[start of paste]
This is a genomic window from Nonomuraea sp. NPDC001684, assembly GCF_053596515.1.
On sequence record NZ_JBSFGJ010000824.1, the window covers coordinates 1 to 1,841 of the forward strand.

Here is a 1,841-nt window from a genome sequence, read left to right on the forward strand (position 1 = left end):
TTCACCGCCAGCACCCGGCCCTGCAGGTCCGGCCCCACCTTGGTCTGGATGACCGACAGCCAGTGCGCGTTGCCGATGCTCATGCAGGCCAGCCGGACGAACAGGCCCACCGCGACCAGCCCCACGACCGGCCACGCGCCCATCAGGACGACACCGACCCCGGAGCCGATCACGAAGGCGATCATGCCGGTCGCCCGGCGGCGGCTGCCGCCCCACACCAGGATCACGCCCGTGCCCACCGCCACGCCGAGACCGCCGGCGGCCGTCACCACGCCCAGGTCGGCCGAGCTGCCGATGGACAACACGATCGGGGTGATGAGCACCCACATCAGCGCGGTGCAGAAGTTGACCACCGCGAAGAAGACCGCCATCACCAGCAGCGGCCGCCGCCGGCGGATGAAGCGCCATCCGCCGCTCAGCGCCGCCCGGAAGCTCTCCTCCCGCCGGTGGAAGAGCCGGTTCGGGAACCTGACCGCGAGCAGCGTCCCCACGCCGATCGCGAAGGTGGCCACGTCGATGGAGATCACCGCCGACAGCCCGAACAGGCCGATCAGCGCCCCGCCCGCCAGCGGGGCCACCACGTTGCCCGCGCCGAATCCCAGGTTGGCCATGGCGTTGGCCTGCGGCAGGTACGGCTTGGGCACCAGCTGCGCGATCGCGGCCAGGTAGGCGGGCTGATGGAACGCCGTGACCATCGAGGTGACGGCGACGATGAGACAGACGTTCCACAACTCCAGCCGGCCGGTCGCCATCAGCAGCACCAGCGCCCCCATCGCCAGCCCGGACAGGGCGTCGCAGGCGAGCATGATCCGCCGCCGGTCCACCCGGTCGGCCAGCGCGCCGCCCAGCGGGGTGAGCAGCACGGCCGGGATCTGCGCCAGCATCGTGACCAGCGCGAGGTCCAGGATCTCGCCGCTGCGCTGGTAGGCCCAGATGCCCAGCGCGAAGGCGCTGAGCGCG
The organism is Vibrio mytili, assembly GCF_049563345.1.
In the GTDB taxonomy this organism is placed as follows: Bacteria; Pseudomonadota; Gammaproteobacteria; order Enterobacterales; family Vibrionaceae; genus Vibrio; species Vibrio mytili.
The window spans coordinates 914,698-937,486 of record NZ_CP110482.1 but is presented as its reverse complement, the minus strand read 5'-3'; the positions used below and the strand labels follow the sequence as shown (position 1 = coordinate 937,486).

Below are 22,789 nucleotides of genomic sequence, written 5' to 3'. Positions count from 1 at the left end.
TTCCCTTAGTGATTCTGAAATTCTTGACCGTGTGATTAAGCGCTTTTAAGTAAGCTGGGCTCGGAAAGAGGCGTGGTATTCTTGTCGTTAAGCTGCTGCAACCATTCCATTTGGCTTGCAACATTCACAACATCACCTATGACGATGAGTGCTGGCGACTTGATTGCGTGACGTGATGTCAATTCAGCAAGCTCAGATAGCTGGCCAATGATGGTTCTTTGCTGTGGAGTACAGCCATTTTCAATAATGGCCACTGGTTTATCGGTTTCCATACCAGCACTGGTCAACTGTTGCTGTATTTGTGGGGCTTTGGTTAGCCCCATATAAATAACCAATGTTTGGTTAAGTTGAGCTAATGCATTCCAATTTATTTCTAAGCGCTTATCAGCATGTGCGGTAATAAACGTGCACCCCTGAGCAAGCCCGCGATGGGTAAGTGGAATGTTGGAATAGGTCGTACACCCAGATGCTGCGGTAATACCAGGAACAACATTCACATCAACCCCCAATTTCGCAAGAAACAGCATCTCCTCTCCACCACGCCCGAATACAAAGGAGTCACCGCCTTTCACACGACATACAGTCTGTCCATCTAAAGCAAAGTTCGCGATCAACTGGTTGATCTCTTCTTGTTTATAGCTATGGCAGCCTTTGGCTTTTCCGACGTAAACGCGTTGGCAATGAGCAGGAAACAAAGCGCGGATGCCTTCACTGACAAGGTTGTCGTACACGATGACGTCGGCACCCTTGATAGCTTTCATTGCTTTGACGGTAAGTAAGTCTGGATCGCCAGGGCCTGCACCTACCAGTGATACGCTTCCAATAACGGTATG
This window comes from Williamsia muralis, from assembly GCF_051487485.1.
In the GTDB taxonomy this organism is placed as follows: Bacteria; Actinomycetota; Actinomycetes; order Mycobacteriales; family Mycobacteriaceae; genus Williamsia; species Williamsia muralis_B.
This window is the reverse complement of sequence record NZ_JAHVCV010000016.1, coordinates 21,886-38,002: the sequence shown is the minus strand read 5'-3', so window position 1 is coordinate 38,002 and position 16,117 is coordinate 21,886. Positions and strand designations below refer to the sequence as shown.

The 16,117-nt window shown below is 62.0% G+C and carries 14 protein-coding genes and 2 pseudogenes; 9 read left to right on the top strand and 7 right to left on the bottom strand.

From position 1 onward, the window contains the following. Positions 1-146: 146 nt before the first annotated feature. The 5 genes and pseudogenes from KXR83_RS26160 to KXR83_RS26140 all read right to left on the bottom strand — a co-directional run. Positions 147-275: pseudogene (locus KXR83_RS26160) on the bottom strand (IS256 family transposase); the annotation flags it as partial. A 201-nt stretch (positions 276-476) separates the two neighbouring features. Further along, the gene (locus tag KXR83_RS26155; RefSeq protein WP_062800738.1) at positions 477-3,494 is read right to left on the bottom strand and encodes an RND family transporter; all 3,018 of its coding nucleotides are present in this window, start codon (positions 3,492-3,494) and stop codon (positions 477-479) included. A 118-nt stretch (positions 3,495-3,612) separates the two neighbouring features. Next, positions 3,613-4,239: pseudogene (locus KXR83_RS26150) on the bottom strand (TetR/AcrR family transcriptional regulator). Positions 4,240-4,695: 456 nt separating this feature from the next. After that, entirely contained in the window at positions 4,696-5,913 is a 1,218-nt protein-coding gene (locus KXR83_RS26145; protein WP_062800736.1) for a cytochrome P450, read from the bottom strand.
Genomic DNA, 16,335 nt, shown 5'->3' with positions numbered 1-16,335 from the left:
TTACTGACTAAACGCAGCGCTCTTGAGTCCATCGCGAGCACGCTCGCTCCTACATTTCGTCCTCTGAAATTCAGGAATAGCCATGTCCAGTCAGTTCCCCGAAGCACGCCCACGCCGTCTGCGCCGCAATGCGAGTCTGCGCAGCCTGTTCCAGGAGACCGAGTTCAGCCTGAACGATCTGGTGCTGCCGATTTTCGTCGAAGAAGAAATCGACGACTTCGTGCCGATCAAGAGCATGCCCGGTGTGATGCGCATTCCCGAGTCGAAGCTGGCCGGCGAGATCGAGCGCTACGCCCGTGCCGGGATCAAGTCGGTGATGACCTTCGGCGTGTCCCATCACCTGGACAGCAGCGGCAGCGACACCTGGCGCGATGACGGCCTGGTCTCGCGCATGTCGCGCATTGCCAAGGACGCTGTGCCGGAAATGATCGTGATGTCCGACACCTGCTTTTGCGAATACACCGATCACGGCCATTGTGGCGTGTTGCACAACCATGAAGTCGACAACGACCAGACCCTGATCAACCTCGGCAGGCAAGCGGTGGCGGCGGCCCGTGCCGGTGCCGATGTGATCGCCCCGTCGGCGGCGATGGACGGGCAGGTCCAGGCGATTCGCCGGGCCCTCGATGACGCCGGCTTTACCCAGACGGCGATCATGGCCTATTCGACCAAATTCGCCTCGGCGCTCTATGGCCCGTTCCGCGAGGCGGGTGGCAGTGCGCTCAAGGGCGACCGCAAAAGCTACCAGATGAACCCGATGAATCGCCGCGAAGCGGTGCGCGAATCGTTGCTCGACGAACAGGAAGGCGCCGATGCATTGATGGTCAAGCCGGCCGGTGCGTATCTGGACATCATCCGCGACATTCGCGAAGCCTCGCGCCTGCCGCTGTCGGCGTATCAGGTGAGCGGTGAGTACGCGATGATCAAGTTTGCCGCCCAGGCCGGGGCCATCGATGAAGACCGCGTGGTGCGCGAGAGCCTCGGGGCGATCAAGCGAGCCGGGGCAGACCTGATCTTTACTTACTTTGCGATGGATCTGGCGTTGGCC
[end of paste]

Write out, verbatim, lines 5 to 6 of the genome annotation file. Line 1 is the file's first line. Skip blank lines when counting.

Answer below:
The organism is Vibrio mytili, assembly GCF_049563345.1.
In the GTDB taxonomy this organism is placed as follows: Bacteria; Pseudomonadota; Gammaproteobacteria; order Enterobacterales; family Vibrionaceae; genus Vibrio; species Vibrio mytili.